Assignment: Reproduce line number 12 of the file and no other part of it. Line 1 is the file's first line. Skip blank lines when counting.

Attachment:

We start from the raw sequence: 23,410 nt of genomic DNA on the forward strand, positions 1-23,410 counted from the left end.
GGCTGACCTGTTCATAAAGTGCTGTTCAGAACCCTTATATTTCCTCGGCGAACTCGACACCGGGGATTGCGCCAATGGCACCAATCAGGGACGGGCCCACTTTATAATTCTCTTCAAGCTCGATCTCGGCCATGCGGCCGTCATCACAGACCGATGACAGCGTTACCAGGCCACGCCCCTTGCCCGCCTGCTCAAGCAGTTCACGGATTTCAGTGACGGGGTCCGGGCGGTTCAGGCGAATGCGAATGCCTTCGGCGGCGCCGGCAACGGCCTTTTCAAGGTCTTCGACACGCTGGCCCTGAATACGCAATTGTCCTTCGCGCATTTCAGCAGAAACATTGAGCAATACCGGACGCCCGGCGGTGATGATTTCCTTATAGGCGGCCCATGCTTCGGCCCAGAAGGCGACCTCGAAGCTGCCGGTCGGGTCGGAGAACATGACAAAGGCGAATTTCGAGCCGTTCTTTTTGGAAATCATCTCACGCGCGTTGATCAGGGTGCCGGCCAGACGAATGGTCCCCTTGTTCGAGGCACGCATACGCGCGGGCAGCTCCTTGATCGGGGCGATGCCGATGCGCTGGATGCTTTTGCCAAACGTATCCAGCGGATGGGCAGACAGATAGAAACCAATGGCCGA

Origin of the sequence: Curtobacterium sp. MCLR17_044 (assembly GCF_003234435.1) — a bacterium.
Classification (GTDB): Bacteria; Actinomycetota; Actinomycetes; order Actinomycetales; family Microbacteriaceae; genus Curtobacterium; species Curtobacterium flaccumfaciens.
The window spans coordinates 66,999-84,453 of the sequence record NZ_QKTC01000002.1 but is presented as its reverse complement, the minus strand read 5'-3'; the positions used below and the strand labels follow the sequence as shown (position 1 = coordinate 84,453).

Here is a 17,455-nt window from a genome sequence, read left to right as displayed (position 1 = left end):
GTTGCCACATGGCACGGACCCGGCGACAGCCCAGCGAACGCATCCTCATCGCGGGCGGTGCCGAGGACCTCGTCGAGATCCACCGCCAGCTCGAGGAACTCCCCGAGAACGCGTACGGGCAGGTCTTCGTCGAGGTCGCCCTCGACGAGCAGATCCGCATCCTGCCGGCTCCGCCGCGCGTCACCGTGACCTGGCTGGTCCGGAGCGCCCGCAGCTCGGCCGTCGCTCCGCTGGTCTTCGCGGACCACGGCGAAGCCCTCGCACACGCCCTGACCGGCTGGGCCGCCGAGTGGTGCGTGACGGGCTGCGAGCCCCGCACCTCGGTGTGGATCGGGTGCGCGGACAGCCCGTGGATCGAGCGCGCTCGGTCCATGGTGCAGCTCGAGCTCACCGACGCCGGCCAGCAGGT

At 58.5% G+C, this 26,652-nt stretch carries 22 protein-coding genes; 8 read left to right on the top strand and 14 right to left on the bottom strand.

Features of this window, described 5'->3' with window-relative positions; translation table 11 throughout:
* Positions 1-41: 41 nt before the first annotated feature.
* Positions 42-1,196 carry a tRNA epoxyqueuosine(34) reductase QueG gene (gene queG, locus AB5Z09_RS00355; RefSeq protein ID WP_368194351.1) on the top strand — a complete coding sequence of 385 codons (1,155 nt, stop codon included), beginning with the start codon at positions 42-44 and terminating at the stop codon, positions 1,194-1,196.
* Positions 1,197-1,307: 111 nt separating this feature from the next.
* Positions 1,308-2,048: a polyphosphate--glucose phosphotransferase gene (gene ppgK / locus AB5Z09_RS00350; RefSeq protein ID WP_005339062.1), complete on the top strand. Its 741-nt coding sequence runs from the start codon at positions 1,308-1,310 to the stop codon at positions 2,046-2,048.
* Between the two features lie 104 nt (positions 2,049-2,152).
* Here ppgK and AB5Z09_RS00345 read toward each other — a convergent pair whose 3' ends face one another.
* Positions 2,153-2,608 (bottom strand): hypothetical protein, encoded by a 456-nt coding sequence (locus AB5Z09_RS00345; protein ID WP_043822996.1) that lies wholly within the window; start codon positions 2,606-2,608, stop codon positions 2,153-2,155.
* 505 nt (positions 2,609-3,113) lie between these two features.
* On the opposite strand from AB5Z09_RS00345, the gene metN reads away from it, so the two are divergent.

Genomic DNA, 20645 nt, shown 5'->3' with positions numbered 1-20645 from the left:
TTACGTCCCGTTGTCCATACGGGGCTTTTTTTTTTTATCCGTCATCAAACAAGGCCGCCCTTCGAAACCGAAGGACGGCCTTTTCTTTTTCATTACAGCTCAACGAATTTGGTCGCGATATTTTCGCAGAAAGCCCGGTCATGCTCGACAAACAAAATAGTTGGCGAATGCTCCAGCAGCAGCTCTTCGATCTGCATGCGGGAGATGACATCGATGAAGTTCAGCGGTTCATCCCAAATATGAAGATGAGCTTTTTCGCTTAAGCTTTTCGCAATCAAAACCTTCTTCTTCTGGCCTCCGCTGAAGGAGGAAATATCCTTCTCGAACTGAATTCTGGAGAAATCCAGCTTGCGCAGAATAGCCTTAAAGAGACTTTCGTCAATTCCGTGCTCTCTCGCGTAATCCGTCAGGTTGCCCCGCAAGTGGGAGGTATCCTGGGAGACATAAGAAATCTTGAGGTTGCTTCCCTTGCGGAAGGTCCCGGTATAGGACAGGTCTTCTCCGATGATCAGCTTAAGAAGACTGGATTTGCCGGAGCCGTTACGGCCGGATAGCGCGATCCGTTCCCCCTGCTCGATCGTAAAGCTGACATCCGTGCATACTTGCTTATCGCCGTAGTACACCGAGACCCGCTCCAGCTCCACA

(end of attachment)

* Positions 1,197-1,307: 111 nt separating this feature from the next.